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This membership is perfect for Part-time students, teachers or those working in an academic setting. Either a .edu email address or proof of academic status is required.Academic Membership accounts include the following benefits:
FREE Access to all past TOCICO conference videos including over 400 hundred videos starting with the second conference in 2004, covering topics that include:
...AND discounted conference fees!
Access to over 100 recorded webinars presented by TOC Experts plus FREE attendance to all new webinars that are broadcast via the TOCICO website including:
- Assessing the Future Value of New Products by Eli Schragenheim
- Achieving a Breakthrough in Healthcare by Alex Knight
- Linear High Touch Time: A New TOC Application by Lisa Scheinkopf
- Introduction to Smart Metrics by Debra Smith
|FREE SAMPLE WEBINAR|
- All 6 Strategy & Tactics trees by Dr. Eliyahu M. Goldratt
- Over 20 in depth Theory of Constraints articles with more on the way!
- A Good Strategy implies a Decisive Competitive Edge by Jaime Marun
- Job Shop Scheduling: The Secret to Getting on time and Reducing Lead Times by "Dr. Lisa" Lang
- Continuous Improvement Trio: The Top Elements of TOC, Lean and Six Sigma Make Beautiful Music Together by "Dr. Lisa" Lang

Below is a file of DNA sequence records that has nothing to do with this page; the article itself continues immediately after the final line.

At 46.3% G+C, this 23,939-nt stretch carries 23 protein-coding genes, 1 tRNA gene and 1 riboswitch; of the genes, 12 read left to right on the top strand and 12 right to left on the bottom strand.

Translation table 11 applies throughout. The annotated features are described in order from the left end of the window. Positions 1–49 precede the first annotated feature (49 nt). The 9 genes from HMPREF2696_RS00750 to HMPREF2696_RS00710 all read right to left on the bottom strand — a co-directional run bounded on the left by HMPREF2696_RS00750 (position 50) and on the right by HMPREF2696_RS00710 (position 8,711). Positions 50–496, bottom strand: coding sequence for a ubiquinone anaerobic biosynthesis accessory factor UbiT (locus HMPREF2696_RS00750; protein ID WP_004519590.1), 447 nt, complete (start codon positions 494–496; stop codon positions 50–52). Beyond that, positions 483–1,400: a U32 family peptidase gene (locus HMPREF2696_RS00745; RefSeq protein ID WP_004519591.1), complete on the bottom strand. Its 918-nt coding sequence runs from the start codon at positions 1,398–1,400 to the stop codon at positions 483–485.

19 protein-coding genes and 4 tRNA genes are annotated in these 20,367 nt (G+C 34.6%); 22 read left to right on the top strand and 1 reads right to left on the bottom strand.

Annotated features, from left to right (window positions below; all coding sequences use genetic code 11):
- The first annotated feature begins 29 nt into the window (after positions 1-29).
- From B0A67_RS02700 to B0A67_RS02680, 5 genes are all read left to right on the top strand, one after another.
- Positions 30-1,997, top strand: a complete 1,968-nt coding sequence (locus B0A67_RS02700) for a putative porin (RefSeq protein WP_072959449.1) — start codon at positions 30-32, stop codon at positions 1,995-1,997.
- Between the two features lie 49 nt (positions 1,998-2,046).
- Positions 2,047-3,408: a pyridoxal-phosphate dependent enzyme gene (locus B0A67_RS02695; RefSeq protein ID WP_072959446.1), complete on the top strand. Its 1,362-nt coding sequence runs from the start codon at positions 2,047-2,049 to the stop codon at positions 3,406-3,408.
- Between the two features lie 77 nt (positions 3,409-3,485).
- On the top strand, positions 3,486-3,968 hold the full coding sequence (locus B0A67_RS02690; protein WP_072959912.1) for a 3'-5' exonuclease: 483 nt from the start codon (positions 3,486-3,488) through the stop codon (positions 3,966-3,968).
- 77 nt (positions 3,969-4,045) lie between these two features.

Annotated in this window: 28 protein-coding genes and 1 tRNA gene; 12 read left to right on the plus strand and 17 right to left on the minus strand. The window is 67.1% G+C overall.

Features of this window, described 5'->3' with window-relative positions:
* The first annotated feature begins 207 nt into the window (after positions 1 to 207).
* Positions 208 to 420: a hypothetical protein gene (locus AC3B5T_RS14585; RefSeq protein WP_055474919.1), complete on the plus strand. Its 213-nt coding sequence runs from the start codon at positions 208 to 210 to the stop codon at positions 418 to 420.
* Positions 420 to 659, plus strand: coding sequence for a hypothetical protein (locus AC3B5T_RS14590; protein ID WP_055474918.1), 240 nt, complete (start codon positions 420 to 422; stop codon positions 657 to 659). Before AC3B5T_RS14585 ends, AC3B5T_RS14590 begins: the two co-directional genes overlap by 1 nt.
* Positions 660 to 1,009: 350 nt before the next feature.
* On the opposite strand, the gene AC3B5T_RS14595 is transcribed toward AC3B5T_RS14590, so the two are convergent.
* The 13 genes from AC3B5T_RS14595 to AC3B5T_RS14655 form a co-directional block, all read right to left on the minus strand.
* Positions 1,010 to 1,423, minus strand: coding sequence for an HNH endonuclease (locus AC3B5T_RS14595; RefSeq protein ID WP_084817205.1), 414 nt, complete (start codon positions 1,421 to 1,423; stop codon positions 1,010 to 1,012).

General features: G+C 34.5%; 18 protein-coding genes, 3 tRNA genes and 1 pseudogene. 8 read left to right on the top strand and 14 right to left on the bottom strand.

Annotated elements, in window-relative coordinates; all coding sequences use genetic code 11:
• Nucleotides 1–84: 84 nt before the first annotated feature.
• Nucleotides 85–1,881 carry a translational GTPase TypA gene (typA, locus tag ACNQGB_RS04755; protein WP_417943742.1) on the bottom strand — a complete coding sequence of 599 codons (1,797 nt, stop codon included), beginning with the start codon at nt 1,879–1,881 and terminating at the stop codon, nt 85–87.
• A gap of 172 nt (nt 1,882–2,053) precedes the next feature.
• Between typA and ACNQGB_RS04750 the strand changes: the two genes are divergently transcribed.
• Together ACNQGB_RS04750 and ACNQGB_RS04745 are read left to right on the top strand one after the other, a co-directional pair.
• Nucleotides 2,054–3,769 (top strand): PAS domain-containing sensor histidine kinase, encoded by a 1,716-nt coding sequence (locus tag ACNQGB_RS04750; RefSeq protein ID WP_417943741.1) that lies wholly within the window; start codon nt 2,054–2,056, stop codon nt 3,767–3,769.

- Access to the TOCICO Dictionary -- 135 pages of pure content. Example dictionary terms include:
- Multitasking - Stopping work on a task before it is completed in order to start work on another task.
Usage: Multitasking itself is neither bad nor good. Bad multitasking occurs when switching between tasks does not help any project finish earlier.
Example: In a multi-project environment it is common for resources to be required to switch between tasks on various projects (or within the same project) in order to show progress. Such multitasking usually extends the duration of all projects, and therefore, is bad multitasking. If, however, a resource is forced to stop a task on one project in order to complete a task that is delaying the critical chain or the most penetrating chain on another project, thereby helping that project to finish earlier, it is usually considered good multitasking.
- Throughput accounting (TA) - A management accounting method that is based on the belief that because every system has a constraint which limits global performance, the most effective way to evaluate the impact that any proposed action will have on the system as a whole is the look at the expected changes in the global measures of throughput, investment and operating expense.
Syn.: constraints accounting.
See: constraint, global measures, investment, operating expense, throughput.
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